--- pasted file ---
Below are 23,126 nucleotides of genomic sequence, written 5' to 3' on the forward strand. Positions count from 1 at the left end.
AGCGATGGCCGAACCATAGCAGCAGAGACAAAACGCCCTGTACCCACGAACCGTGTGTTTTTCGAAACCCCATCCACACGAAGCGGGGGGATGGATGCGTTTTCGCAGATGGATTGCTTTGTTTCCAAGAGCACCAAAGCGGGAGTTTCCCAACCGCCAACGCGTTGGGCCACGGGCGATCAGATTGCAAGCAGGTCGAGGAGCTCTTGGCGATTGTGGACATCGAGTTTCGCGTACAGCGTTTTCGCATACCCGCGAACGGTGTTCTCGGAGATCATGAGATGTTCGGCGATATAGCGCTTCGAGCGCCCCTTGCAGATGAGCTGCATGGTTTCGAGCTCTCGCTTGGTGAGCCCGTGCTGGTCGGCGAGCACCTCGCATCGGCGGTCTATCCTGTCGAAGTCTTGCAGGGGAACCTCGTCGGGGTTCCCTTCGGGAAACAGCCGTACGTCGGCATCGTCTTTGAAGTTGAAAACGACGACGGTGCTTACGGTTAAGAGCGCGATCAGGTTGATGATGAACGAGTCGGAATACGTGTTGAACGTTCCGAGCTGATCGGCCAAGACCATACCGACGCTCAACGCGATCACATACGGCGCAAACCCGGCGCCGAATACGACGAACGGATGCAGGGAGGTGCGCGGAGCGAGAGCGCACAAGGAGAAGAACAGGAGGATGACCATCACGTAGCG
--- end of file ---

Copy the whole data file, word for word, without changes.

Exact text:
Below are 23,126 nucleotides of genomic sequence, written 5' to 3' on the forward strand. Positions count from 1 at the left end.
AGCGATGGCCGAACCATAGCAGCAGAGACAAAACGCCCTGTACCCACGAACCGTGTGTTTTTCGAAACCCCATCCACACGAAGCGGGGGGATGGATGCGTTTTCGCAGATGGATTGCTTTGTTTCCAAGAGCACCAAAGCGGGAGTTTCCCAACCGCCAACGCGTTGGGCCACGGGCGATCAGATTGCAAGCAGGTCGAGGAGCTCTTGGCGATTGTGGACATCGAGTTTCGCGTACAGCGTTTTCGCATACCCGCGAACGGTGTTCTCGGAGATCATGAGATGTTCGGCGATATAGCGCTTCGAGCGCCCCTTGCAGATGAGCTGCATGGTTTCGAGCTCTCGCTTGGTGAGCCCGTGCTGGTCGGCGAGCACCTCGCATCGGCGGTCTATCCTGTCGAAGTCTTGCAGGGGAACCTCGTCGGGGTTCCCTTCGGGAAACAGCCGTACGTCGGCATCGTCTTTGAAGTTGAAAACGACGACGGTGCTTACGGTTAAGAGCGCGATCAGGTTGATGATGAACGAGTCGGAATACGTGTTGAACGTTCCGAGCTGATCGGCCAAGACCATACCGACGCTCAACGCGATCACATACGGCGCAAACCCGGCGCCGAATACGACGAACGGATGCAGGGAGGTGCGCGGAGCGAGAGCGCACAAGGAGAAGAACAGGAGGATGACCATCACGTAGCG